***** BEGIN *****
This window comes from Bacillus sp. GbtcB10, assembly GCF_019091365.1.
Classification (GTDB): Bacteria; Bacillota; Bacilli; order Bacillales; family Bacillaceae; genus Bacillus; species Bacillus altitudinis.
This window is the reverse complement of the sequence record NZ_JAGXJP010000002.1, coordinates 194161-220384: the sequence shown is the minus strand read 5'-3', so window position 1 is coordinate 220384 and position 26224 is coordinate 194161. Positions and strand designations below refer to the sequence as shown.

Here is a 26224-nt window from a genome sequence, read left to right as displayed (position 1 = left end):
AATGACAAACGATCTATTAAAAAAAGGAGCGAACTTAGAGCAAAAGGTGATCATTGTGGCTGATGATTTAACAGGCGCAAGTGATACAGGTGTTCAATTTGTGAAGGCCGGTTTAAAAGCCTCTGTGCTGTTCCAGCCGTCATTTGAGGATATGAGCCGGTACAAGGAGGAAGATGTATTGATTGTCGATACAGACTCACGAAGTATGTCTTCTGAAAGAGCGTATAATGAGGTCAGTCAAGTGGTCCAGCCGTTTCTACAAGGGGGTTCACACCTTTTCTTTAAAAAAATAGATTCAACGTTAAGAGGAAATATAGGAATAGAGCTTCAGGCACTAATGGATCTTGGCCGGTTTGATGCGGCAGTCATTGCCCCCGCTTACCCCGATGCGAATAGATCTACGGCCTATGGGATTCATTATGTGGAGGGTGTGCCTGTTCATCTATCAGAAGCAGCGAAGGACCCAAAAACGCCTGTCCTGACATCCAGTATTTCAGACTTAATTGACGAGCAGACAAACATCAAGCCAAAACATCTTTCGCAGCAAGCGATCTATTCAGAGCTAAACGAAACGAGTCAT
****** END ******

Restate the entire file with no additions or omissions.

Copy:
This window comes from Bacillus sp. GbtcB10, assembly GCF_019091365.1.
Classification (GTDB): Bacteria; Bacillota; Bacilli; order Bacillales; family Bacillaceae; genus Bacillus; species Bacillus altitudinis.
This window is the reverse complement of the sequence record NZ_JAGXJP010000002.1, coordinates 194161-220384: the sequence shown is the minus strand read 5'-3', so window position 1 is coordinate 220384 and position 26224 is coordinate 194161. Positions and strand designations below refer to the sequence as shown.

Here is a 26224-nt window from a genome sequence, read left to right as displayed (position 1 = left end):
AATGACAAACGATCTATTAAAAAAAGGAGCGAACTTAGAGCAAAAGGTGATCATTGTGGCTGATGATTTAACAGGCGCAAGTGATACAGGTGTTCAATTTGTGAAGGCCGGTTTAAAAGCCTCTGTGCTGTTCCAGCCGTCATTTGAGGATATGAGCCGGTACAAGGAGGAAGATGTATTGATTGTCGATACAGACTCACGAAGTATGTCTTCTGAAAGAGCGTATAATGAGGTCAGTCAAGTGGTCCAGCCGTTTCTACAAGGGGGTTCACACCTTTTCTTTAAAAAAATAGATTCAACGTTAAGAGGAAATATAGGAATAGAGCTTCAGGCACTAATGGATCTTGGCCGGTTTGATGCGGCAGTCATTGCCCCCGCTTACCCCGATGCGAATAGATCTACGGCCTATGGGATTCATTATGTGGAGGGTGTGCCTGTTCATCTATCAGAAGCAGCGAAGGACCCAAAAACGCCTGTCCTGACATCCAGTATTTCAGACTTAATTGACGAGCAGACAAACATCAAGCCAAAACATCTTTCGCAGCAAGCGATCTATTCAGAGCTAAACGAAACGAGTCAT